Let’s drop the absurd legal fiction that Christmas Island is not really part of Australia and get on with it…
Perhaps the silliest single thing said in response to the High Court’s decision last week was Julia Gillard’s comment that the judges had missed an opportunity to enhance the region’s response to people smugglers.
As numerous lawyers have pointed out it is not the court’s job to take political opportunities but to interpret the law – that’s law, L-A-W. And this the court did, by a margin of 6 to 1. If it had been a game of football it would have been called a bath, a shellacking, a mismatch.
It wasn’t just the chief justice, who years earlier in another case in a lower court had taken a taken a different view – a monumental irrelevance apparently relied on by the government while it ignored warnings from the experts at the Department of Foreign Affairs, who were a lot closer to the action. It was an overwhelming verdict from judges appointed by governments from both sides.
And in spite of the pomposities of some commentators (yes, you, Paul Kelly) it did not turn the law on its head. Sure, the verdict went against the wishes and intentions of the legislators, but that’s tough; they should have been more careful in framing it and more persuasive in arguing their case. They now find themselves up the well-known creek in a barbed wire canoe without a paddle and no obvious hope of rescue.
They could, of course, simply change the law to allow them to send anyone anywhere they liked. But the Greens would not let such a bill through the senate and Tony Abbott would demand total capitulation and a return to the Pacific solution as the price of his support. It is unlikely that Gillard and her colleagues could stomach that shit sandwich. So, where to from here?
Ironically, while the verdict may have missed the opportunity to send the message Gillard wanted, it does give her another opportunity: get back to your roots. While ministers ranted and fulminated last week, it took a humble backbencher to point out the most salient fact.
The member for Page, Janelle Saffin, noted that the ALP’s own platform as determined by the national conference, the party’s supreme policy-making body and supposedly binding on all members, states the following:
“Protection claims made in Australia will be assessed by Australians on Australian territory. Those found to be owed Australian protection under the Refugee Convention and other international instruments will be given permanent protection under the Migration Act and will be provided with appropriate settlement support and services. Those not found to be owed Australia’s protection under the Refugee Convention and other international instruments will be promptly returned.”
That seems fairly clear, so let’s drop the absurd legal fiction that Christmas Island is not really part of Australia and get on with it. Certainly there would be problems; we could expect a lot more boats and asylum seekers, possibly enough to fill the MCG in ten years instead of twenty.
It would take a massive education program by the government and others to persuade the electorate, severely brain-damaged by the shock jocks and other bigoted opportunists that there was, in fact, no threat to our safety or our way of life, that these desperate victims were not about to take our jobs, rape our children and turn the country into a Moslem (or Jewish, or atheist, or extraterrestrial) hell hole, and we could expect no help from the opposition.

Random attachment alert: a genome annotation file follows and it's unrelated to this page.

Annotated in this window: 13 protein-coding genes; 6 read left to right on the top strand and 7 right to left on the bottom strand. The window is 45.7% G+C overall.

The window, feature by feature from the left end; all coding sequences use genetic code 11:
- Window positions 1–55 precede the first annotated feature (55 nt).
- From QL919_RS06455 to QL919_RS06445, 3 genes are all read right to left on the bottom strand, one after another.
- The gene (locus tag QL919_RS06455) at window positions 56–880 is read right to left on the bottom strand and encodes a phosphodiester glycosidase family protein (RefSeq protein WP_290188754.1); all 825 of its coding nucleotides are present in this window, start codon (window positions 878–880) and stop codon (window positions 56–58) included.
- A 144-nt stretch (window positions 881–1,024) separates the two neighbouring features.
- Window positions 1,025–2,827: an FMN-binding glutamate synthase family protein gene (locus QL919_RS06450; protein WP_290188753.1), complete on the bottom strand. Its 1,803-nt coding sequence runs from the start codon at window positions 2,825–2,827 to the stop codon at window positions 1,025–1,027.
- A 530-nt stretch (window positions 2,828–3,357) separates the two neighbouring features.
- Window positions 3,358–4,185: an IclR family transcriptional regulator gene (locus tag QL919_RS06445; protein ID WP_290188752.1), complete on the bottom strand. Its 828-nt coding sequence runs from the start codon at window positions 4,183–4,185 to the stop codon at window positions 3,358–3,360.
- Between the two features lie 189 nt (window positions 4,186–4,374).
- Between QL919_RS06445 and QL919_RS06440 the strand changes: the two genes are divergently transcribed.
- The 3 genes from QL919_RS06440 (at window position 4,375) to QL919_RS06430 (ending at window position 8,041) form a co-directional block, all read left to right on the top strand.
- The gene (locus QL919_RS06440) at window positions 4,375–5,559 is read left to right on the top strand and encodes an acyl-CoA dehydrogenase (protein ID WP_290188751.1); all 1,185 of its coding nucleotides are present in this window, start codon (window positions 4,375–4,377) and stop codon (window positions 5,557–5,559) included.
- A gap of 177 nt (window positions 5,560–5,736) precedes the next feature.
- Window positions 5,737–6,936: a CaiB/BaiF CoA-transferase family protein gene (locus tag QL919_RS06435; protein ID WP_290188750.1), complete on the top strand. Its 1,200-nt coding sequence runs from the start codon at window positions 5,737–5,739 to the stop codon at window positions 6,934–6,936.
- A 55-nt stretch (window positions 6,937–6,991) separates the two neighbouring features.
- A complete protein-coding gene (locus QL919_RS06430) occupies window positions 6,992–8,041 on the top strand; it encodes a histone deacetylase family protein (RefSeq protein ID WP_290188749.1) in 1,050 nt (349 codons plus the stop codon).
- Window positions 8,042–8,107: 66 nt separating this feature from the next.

But if we adopted the course that most other countries use in dealing with far greater numbers of asylum seekers – doing a quick, basic health and security check and then releasing them into the community while their cases are heard instead of locking them in isolated camps behind razor wire. – attitudes could change quite quickly.
While they are out of sight, faceless, treated like dangerous criminals, they are easy to demonise. It is hard to hate and fear people who are living next door, who share the shops and transport with you and whose kids play happily with yours at the local school.
Too good to be true? Probably; all the signs are that Gillard and Co are bent on finding yet another quick, nasty and hideously expensive political fix rather than doing the straightforward and decent thing. And when, yet again, it falls to bits, as all political fixes sooner or later must, they will go back to blaming the courts and the media and the public service and the opposition and the weather for their own failures.
But there is an alternative. Come on Julia, surprise us: read your own platform, think it through and act on it. Instead of listening to the pollsters, the focus groups, the spin doctors, the psephologists, the astrologers and their fellow necromancers, trust your own better instincts. Cut out the crap. As you put it in another context, it can’t be that hard.
And speaking of improbable happenings, last week Tony Windsor spelled out what many have long suspected: he, and by implication the other independents, will never cross the floor of parliament to make Tony Abbott Prime Minister – to inflict him on the country, as Windsor put it. But things might be very different if Malcolm Turnbull, rather than Abbott, was in charge.
So Abbott’s duty is now clear. He declares that his crusade, his God-given mission, his sole purpose in life is to save Australia from the horrors of the Gillard government. Obviously he must immediately resign the leadership and throw his support behind Turnbull; only then can he fulfill his sacred quest.
At least, that’s what he’ll do if he’s fair dinkum. And squadrons of pigs will wing their way through the heavens in celebration.